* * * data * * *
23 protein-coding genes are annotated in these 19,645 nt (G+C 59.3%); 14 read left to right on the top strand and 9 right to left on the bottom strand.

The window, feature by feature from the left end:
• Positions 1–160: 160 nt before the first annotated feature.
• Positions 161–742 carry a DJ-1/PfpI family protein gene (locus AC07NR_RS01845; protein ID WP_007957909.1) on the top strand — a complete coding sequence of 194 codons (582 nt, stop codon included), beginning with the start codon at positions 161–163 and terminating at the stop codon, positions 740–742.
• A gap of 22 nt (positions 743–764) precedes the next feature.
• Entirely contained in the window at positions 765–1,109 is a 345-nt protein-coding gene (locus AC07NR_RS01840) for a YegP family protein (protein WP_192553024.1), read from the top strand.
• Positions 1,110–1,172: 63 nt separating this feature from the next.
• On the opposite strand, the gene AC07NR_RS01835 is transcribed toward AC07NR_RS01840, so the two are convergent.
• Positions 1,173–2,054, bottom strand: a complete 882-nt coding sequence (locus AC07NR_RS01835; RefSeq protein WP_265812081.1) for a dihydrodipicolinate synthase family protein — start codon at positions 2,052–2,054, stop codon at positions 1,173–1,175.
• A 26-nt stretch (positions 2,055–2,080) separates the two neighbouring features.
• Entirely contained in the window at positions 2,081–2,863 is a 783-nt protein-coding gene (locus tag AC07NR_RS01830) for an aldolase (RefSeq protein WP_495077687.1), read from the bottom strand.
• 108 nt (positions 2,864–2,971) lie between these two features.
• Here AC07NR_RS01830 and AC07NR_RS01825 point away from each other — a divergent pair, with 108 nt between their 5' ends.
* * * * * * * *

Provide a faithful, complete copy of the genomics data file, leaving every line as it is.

23 protein-coding genes are annotated in these 19,645 nt (G+C 59.3%); 14 read left to right on the top strand and 9 right to left on the bottom strand.

The window, feature by feature from the left end:
• Positions 1–160: 160 nt before the first annotated feature.
• Positions 161–742 carry a DJ-1/PfpI family protein gene (locus AC07NR_RS01845; protein ID WP_007957909.1) on the top strand — a complete coding sequence of 194 codons (582 nt, stop codon included), beginning with the start codon at positions 161–163 and terminating at the stop codon, positions 740–742.
• A gap of 22 nt (positions 743–764) precedes the next feature.
• Entirely contained in the window at positions 765–1,109 is a 345-nt protein-coding gene (locus AC07NR_RS01840) for a YegP family protein (protein WP_192553024.1), read from the top strand.
• Positions 1,110–1,172: 63 nt separating this feature from the next.
• On the opposite strand, the gene AC07NR_RS01835 is transcribed toward AC07NR_RS01840, so the two are convergent.
• Positions 1,173–2,054, bottom strand: a complete 882-nt coding sequence (locus AC07NR_RS01835; RefSeq protein WP_265812081.1) for a dihydrodipicolinate synthase family protein — start codon at positions 2,052–2,054, stop codon at positions 1,173–1,175.
• A 26-nt stretch (positions 2,055–2,080) separates the two neighbouring features.
• Entirely contained in the window at positions 2,081–2,863 is a 783-nt protein-coding gene (locus tag AC07NR_RS01830) for an aldolase (RefSeq protein WP_495077687.1), read from the bottom strand.
• 108 nt (positions 2,864–2,971) lie between these two features.
• Here AC07NR_RS01830 and AC07NR_RS01825 point away from each other — a divergent pair, with 108 nt between their 5' ends.